10 out-of-this-world movies from 1977
#10 – Sorcerer
Directed by William Friedkin. Starring Roy Scheider, Bruno Cremer & Francisco Rabal.
William Friedkin, the director behind The French Connection and The Exorcist, is also responsible for this incredible film.
Sorcerer follows four outcasts from various backgrounds who are assigned to transport cargoes of unstable dynamite through the South American jungle. It’s just as dangerous as it sounds.
This film, uniquely chaptered into three parts, four vignettes and an epilogue, initially received overwhelmingly negative reviews and failed to recoup its costs at the box office. But since, critics have hailed it as an overlooked masterpiece and perhaps one of Friedkin’s best.
The filming for this movie was a massive undertaking, with the cast and crew travelling to Paris, Jerusalem, New Jersey, Mexico, the Dominican Republic and New Mexico.
#9 – Eraserhead
Directed by David Lynch. Starring Jack Nance, Charlotte Stewart & Allen Joseph.
I’ve gotta be honest, sometimes I think David Lynch isn’t quite right in the head. This movie is a big reason why.
Eraserhead tells the story of a man who is left to care for his grossly deformed child in a dystopian industrial world. It’s a legendary body horror film, so expect to be disgusted.
Initially opening to little interest, this film soon gained a lot of traction as a sleeper classic. Its sound design, surrealist imagery and sexual undertones have been analysed by film critics in the 43 years since. From tiny audiences to an icon of cinema history, it is now preserved in the National Film Registry.
Eraserhead is actually inspired by Lynch’s history animating his own paintings as an art student.
#8 – Smokey and the Bandit
Directed by Hal Needham. Starring Burt Reynolds, Sally Field & Jerry Reed.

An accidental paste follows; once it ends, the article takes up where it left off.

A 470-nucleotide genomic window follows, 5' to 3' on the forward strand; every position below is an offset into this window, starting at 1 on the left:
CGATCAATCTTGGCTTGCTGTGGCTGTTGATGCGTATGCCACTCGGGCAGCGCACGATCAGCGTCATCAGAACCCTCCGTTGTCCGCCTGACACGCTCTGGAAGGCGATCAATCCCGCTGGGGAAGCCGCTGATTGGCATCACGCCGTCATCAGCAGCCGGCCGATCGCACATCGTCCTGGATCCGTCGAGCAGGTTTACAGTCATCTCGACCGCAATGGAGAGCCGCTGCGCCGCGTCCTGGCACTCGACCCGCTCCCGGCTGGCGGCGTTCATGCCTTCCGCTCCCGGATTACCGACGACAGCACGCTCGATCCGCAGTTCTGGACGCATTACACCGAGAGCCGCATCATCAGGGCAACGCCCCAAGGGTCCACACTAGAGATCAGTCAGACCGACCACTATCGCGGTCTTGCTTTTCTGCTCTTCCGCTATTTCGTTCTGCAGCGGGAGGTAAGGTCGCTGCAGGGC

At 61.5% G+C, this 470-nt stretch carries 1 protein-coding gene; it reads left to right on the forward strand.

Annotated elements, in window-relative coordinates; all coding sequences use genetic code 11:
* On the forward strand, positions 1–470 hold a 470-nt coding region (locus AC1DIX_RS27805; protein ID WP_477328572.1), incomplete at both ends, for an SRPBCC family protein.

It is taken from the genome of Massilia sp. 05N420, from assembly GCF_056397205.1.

Ah, Burt Reynolds, we miss you. This is one of his greatest ever roles.
Smokey and the Bandit follows two bootleggers who attempt to drive from Atlanta to Texarkana to pick up 400 cases of beer and transport it back to Atlanta in less than 28 hours. Beer was illegal east of the Mississippi at the time.
This was the second-highest-grossing film of 1977, finishing only behind our number one, which should be obvious to anyone who knows their cinema release dates. Reynolds was a huge drawcard in the 1970s, and in this role, he nails it. The result is a load of infectious fun. It’s hilarious and action-packed.
The cultural impact of this film is not to be understated, inspiring commercials, an annual road trip and even a popular sandwich.
#7 – The Spy Who Loved Me
Directed by Lewis Gilbert. Starring Roger Moore, Barbara Bach & Curd Jurgens.
James Bond can be very hit-or-miss, but The Spy Who Loved Me was one of the best, and certainly Roger Moore’s strongest.
The Spy Who Loved Me is based on the tenth book in Ian Fleming’s novel series, following a reclusive megalomaniac who plans to destroy the world and create a new civilisation under the sea. Lucky Bond has that iconic Lotus Esprit.
This film was nominated for three Academy Awards, which is quite the haul for a Bond flick, and it proved to be a pivotal film for the franchise. The previous instalment, The Man with the Golden Gun, had been both a commercial and critical failure, so this film revived not only Moore’s career but the James Bond film franchise as a whole.
That famous submarine Lotus ended up being sold for over $1.1 million at an auction to one Elon Musk.
#6 – The Rescuers
Directed by Wolfgang Reitherman, John Lounsbery & Art Stevens. Starring Bob Newhart, Eva Gabor & Michelle Stacy.
Disney finally hit back after a few commercial failures with this one. It’s a sleeper Disney classic!
The Rescuers is about the Rescue Aid Society, an international mouse organisation dedicated to helping abduction victims around the world. Two of these mice, Bernard and Bianca, set out to rescue the orphan Penny, who is being held prisoner by a treasure huntress.
Its success was a massive turnaround for Disney, and, as a result, it became the first Disney animated film to have a sequel when The Rescuers Down Under was released in 1990. The cast of Bob Newhart, Eva Gabor, Michelle Stacy and Geraldine Page makes for a Disney film with all the usual charm that probably gets overlooked too often.
The Rescuers also marked a significant improvement in animation technology, with xerography animation gaining softer outlines and more detailed frames.
#5 – Annie Hall
Directed by Woody Allen. Starring Woody Allen, Diane Keaton & Tony Roberts.
Woody Allen really nailed down a comic style in the 1970s that transformed Hollywood comedy.